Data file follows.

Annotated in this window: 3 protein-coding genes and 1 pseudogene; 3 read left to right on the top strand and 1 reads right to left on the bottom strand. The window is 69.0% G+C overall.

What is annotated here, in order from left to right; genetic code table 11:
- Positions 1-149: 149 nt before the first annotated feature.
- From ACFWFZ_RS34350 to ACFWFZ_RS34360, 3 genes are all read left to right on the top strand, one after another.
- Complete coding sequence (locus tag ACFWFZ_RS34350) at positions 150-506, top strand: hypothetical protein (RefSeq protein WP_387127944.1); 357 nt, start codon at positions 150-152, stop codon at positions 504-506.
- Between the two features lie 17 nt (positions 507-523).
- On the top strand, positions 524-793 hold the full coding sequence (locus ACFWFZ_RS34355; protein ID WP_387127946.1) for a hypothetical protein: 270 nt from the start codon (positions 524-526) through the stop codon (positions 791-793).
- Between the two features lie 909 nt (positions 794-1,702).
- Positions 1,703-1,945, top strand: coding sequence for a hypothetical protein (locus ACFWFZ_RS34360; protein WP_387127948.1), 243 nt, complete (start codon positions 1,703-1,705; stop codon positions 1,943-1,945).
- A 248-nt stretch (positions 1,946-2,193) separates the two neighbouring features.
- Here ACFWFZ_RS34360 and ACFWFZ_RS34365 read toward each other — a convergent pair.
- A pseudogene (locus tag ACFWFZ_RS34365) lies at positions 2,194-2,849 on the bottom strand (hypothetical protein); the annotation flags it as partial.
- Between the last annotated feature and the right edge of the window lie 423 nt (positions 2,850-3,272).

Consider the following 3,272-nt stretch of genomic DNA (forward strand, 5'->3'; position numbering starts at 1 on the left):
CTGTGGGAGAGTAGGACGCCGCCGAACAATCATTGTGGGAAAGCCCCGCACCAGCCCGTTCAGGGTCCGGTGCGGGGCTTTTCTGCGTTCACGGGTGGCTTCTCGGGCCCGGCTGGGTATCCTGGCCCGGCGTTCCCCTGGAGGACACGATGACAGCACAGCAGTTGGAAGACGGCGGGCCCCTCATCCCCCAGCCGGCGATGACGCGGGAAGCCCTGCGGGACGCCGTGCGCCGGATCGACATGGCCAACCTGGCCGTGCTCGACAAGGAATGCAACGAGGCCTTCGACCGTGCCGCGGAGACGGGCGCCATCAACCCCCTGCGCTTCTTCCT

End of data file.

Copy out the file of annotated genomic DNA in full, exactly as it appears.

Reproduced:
Annotated in this window: 3 protein-coding genes and 1 pseudogene; 3 read left to right on the top strand and 1 reads right to left on the bottom strand. The window is 69.0% G+C overall.

What is annotated here, in order from left to right; genetic code table 11:
- Positions 1-149: 149 nt before the first annotated feature.
- From ACFWFZ_RS34350 to ACFWFZ_RS34360, 3 genes are all read left to right on the top strand, one after another.
- Complete coding sequence (locus tag ACFWFZ_RS34350) at positions 150-506, top strand: hypothetical protein (RefSeq protein WP_387127944.1); 357 nt, start codon at positions 150-152, stop codon at positions 504-506.
- Between the two features lie 17 nt (positions 507-523).
- On the top strand, positions 524-793 hold the full coding sequence (locus ACFWFZ_RS34355; protein ID WP_387127946.1) for a hypothetical protein: 270 nt from the start codon (positions 524-526) through the stop codon (positions 791-793).
- Between the two features lie 909 nt (positions 794-1,702).
- Positions 1,703-1,945, top strand: coding sequence for a hypothetical protein (locus ACFWFZ_RS34360; protein WP_387127948.1), 243 nt, complete (start codon positions 1,703-1,705; stop codon positions 1,943-1,945).
- A 248-nt stretch (positions 1,946-2,193) separates the two neighbouring features.
- Here ACFWFZ_RS34360 and ACFWFZ_RS34365 read toward each other — a convergent pair.
- A pseudogene (locus tag ACFWFZ_RS34365) lies at positions 2,194-2,849 on the bottom strand (hypothetical protein); the annotation flags it as partial.
- Between the last annotated feature and the right edge of the window lie 423 nt (positions 2,850-3,272).

Consider the following 3,272-nt stretch of genomic DNA (forward strand, 5'->3'; position numbering starts at 1 on the left):
CTGTGGGAGAGTAGGACGCCGCCGAACAATCATTGTGGGAAAGCCCCGCACCAGCCCGTTCAGGGTCCGGTGCGGGGCTTTTCTGCGTTCACGGGTGGCTTCTCGGGCCCGGCTGGGTATCCTGGCCCGGCGTTCCCCTGGAGGACACGATGACAGCACAGCAGTTGGAAGACGGCGGGCCCCTCATCCCCCAGCCGGCGATGACGCGGGAAGCCCTGCGGGACGCCGTGCGCCGGATCGACATGGCCAACCTGGCCGTGCTCGACAAGGAATGCAACGAGGCCTTCGACCGTGCCGCGGAGACGGGCGCCATCAACCCCCTGCGCTTCTTCCT